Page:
Zuko faces his father and says one of the best speeches of this show:
Zuko: "For so long, all I wanted was for you to love me. To accept me. I thought it was my honor that I wanted. But really, I was just trying to please you. You, my father, who banished me just for talking out of term. You, my father who challenged, me a 13-year-old boy, to an agni kai. How can you possibly justify a duel with a child?!"
Father: "It was to teach you respect!"
Zuko: It was cruel! And it was wrong."

In this short exchange, we see the whole development in one fell swoop: Zuko thought he was the one at fault for so many years, but now he understands that his father was in the wrong, and he's now facing his father with swords in hand, holding his father accountable for his crimes against him.

Let's see some negative growth with Azula. With negative growth, the questions would be the opposite:

1. What is one of their major redeeming qualities in thinking/perception/value?
She actually didn't have any. Her flaws just got worse over time. So in that line of thinking: She was arrogant and ruled using fear.

2. What event or situation would force the character to change their thinking? Or what would force them to see things from a different perspective?
Her best friends betrayed her. Mai said "I love Zuko more than I fear you." That drove Azula into a deeper spiral of hatred and jealousy, and she became psychotic.

3. What concrete action can they take to show they understand that new perspective and internalize it?
She tried to kill her brother because she hated him so much. She was jealous that he was loved more by their mother, and now he stole her best friend's loyalty.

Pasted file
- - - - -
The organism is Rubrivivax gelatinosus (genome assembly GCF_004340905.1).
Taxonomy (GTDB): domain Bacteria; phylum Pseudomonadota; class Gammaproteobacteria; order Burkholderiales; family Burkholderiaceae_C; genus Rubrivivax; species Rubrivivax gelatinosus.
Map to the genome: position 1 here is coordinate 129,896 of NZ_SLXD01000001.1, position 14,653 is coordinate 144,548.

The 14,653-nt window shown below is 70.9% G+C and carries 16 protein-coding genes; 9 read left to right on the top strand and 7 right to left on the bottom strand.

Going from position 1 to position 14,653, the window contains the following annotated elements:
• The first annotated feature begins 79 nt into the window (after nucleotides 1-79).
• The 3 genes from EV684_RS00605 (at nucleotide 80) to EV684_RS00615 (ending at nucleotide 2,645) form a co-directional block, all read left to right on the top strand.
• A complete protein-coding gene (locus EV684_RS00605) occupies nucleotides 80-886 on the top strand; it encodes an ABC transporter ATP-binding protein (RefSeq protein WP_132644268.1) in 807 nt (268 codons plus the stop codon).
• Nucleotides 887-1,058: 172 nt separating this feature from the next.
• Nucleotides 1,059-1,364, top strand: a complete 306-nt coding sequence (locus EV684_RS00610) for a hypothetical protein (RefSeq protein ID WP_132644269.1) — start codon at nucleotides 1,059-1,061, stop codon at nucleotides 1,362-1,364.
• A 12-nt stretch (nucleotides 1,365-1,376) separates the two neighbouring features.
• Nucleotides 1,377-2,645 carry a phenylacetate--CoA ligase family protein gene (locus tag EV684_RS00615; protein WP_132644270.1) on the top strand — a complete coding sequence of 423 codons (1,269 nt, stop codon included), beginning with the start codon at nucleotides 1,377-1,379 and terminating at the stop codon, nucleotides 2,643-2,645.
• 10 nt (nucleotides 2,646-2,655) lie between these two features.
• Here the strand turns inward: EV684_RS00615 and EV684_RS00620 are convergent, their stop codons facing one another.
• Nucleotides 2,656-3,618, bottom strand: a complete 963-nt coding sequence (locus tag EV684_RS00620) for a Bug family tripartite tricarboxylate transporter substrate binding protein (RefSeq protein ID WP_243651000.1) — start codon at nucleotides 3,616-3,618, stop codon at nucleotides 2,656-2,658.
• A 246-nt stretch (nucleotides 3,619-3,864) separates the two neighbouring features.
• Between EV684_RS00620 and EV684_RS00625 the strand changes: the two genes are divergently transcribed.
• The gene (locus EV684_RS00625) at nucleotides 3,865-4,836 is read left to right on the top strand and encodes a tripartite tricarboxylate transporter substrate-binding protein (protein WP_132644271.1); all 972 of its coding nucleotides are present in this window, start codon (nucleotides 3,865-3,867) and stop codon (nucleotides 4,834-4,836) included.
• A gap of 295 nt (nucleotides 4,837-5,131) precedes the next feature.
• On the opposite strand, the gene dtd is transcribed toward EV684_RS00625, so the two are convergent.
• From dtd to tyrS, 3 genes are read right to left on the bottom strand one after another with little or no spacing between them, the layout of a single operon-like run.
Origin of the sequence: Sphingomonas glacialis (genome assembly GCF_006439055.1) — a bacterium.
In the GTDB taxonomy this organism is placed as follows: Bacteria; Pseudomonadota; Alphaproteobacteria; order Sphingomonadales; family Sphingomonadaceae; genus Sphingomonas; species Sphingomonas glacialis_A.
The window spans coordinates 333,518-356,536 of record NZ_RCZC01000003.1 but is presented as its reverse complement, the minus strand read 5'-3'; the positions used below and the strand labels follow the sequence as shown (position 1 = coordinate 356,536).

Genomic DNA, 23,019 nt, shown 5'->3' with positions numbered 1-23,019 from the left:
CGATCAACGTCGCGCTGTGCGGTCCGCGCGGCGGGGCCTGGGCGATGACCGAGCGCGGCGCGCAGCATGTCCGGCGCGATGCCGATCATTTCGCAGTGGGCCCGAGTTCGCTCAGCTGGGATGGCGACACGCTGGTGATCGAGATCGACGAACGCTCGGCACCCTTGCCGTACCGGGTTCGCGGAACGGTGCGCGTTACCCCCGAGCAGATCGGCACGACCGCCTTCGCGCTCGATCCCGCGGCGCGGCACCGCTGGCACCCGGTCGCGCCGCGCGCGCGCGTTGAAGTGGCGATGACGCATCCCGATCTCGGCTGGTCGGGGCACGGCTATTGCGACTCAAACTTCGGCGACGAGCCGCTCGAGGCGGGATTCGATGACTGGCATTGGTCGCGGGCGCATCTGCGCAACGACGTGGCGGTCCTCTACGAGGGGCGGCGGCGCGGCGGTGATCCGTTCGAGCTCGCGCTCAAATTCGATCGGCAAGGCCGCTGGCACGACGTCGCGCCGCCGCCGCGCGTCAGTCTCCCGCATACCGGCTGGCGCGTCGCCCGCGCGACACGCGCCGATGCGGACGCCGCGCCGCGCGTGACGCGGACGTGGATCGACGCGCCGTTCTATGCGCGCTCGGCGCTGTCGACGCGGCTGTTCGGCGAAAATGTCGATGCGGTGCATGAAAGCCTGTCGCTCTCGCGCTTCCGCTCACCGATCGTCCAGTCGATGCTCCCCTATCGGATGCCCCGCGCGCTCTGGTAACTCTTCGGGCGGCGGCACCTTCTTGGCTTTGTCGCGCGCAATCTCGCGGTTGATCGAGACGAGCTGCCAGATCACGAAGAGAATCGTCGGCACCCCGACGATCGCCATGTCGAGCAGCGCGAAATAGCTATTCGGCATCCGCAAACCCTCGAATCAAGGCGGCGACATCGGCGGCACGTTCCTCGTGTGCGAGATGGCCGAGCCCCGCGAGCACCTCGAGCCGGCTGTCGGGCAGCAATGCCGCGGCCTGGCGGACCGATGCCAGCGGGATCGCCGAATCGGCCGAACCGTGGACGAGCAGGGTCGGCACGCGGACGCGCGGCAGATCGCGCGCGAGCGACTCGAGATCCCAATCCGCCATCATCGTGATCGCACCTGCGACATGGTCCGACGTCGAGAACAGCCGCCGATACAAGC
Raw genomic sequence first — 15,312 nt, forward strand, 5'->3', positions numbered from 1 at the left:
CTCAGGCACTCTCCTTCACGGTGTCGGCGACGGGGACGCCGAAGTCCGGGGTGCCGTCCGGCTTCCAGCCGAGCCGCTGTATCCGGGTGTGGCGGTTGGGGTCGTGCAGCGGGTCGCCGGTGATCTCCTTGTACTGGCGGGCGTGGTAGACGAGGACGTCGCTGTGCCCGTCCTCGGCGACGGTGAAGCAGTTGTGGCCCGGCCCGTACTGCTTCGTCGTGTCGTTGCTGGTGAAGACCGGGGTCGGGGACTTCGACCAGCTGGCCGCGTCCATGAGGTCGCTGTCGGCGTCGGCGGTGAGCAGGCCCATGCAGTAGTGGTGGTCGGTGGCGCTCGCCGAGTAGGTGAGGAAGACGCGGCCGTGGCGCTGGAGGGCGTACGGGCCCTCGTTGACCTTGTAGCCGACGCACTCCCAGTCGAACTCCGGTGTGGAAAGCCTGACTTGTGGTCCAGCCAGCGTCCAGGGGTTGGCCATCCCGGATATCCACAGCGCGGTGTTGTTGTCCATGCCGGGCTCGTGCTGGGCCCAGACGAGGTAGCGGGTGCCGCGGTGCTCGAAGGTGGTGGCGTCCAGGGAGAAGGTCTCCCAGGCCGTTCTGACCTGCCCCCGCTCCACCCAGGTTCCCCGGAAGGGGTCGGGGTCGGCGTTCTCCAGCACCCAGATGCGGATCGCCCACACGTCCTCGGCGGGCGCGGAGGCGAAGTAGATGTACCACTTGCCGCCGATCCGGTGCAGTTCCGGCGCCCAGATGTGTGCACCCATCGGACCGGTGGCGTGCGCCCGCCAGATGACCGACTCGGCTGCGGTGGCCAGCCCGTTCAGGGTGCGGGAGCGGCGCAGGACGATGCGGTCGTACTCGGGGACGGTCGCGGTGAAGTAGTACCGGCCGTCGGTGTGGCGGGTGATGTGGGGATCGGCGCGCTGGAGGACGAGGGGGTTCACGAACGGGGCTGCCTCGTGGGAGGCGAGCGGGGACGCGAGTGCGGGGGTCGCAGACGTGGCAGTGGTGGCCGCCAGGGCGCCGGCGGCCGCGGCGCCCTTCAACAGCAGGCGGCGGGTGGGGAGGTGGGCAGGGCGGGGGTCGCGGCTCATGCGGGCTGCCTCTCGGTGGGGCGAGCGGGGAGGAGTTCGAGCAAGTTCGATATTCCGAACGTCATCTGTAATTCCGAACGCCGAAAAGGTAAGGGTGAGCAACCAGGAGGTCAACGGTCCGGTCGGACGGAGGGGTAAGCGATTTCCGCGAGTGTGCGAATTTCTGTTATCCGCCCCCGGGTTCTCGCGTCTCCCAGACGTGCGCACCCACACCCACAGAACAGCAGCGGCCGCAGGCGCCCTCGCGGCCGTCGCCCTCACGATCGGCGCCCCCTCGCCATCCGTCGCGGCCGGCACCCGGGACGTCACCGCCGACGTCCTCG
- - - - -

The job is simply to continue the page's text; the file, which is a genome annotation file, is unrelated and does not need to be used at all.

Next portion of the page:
Keep in mind my questions aren't the be-all, end-all of character growth. They are very loose guidelines with so many exceptions. Rewrite the questions to fit your character's situation. For example, the character absolutely doesn't have to take a concrete action to show they internalized a new value. There are many ways to show that. Action is just one example.

You can see how Azula didn't fit 100% since she didn't have any good values to begin with (though you can definitely argue that she did!). If you try this with Aang, he starts out advocating non-violence, a redeemable trait. Then the other Avatars tell him he has to use lethal force and kill the Fire Lord, and Aang loses his mind trying to figure out what to do. Ultimately, he finds a non-violent solution. So his character growth revolved around not fixing a flaw, but rather strengthening a redeemable trait he already had.

It's impossible to create questions that would fit every situation, or even most situations, so use these if they work for your specific character, or rewrite them to fit.

So you guys give it a try now! Either with my questions or your own! If you write your own, I'd love to hear your explanations of how your characters grow outside this "mold" of questions I came up with. I'm all for the exceptions. Share your ideas in the comments!